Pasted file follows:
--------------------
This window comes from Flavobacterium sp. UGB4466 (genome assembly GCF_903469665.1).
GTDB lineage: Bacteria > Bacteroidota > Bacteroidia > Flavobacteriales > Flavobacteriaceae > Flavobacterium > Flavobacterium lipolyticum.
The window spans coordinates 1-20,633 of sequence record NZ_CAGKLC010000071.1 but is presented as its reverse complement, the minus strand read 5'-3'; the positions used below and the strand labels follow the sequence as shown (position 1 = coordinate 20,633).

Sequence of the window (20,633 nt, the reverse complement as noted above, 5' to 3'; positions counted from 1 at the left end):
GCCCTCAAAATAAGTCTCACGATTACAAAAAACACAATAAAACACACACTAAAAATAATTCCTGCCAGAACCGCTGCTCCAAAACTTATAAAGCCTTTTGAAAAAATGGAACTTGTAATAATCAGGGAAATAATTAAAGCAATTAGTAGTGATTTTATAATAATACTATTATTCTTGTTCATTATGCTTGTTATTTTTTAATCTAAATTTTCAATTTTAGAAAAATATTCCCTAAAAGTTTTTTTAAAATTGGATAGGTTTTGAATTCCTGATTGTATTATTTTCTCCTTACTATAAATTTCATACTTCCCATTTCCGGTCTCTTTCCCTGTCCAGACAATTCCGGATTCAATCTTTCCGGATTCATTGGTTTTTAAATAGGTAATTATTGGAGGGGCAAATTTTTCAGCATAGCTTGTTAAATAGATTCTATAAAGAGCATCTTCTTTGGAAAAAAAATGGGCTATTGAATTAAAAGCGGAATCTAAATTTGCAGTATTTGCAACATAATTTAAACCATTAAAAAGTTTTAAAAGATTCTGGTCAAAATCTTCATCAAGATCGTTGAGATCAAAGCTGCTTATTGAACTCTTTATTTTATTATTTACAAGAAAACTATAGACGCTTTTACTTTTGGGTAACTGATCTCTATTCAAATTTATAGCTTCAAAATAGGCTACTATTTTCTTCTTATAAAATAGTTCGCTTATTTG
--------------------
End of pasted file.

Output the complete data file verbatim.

This window comes from Flavobacterium sp. UGB4466 (genome assembly GCF_903469665.1).
GTDB lineage: Bacteria > Bacteroidota > Bacteroidia > Flavobacteriales > Flavobacteriaceae > Flavobacterium > Flavobacterium lipolyticum.
The window spans coordinates 1-20,633 of sequence record NZ_CAGKLC010000071.1 but is presented as its reverse complement, the minus strand read 5'-3'; the positions used below and the strand labels follow the sequence as shown (position 1 = coordinate 20,633).

Sequence of the window (20,633 nt, the reverse complement as noted above, 5' to 3'; positions counted from 1 at the left end):
GCCCTCAAAATAAGTCTCACGATTACAAAAAACACAATAAAACACACACTAAAAATAATTCCTGCCAGAACCGCTGCTCCAAAACTTATAAAGCCTTTTGAAAAAATGGAACTTGTAATAATCAGGGAAATAATTAAAGCAATTAGTAGTGATTTTATAATAATACTATTATTCTTGTTCATTATGCTTGTTATTTTTTAATCTAAATTTTCAATTTTAGAAAAATATTCCCTAAAAGTTTTTTTAAAATTGGATAGGTTTTGAATTCCTGATTGTATTATTTTCTCCTTACTATAAATTTCATACTTCCCATTTCCGGTCTCTTTCCCTGTCCAGACAATTCCGGATTCAATCTTTCCGGATTCATTGGTTTTTAAATAGGTAATTATTGGAGGGGCAAATTTTTCAGCATAGCTTGTTAAATAGATTCTATAAAGAGCATCTTCTTTGGAAAAAAAATGGGCTATTGAATTAAAAGCGGAATCTAAATTTGCAGTATTTGCAACATAATTTAAACCATTAAAAAGTTTTAAAAGATTCTGGTCAAAATCTTCATCAAGATCGTTGAGATCAAAGCTGCTTATTGAACTCTTTATTTTATTATTTACAAGAAAACTATAGACGCTTTTACTTTTGGGTAACTGATCTCTATTCAAATTTATAGCTTCAAAATAGGCTACTATTTTCTTCTTATAAAATAGTTCGCTTATTTG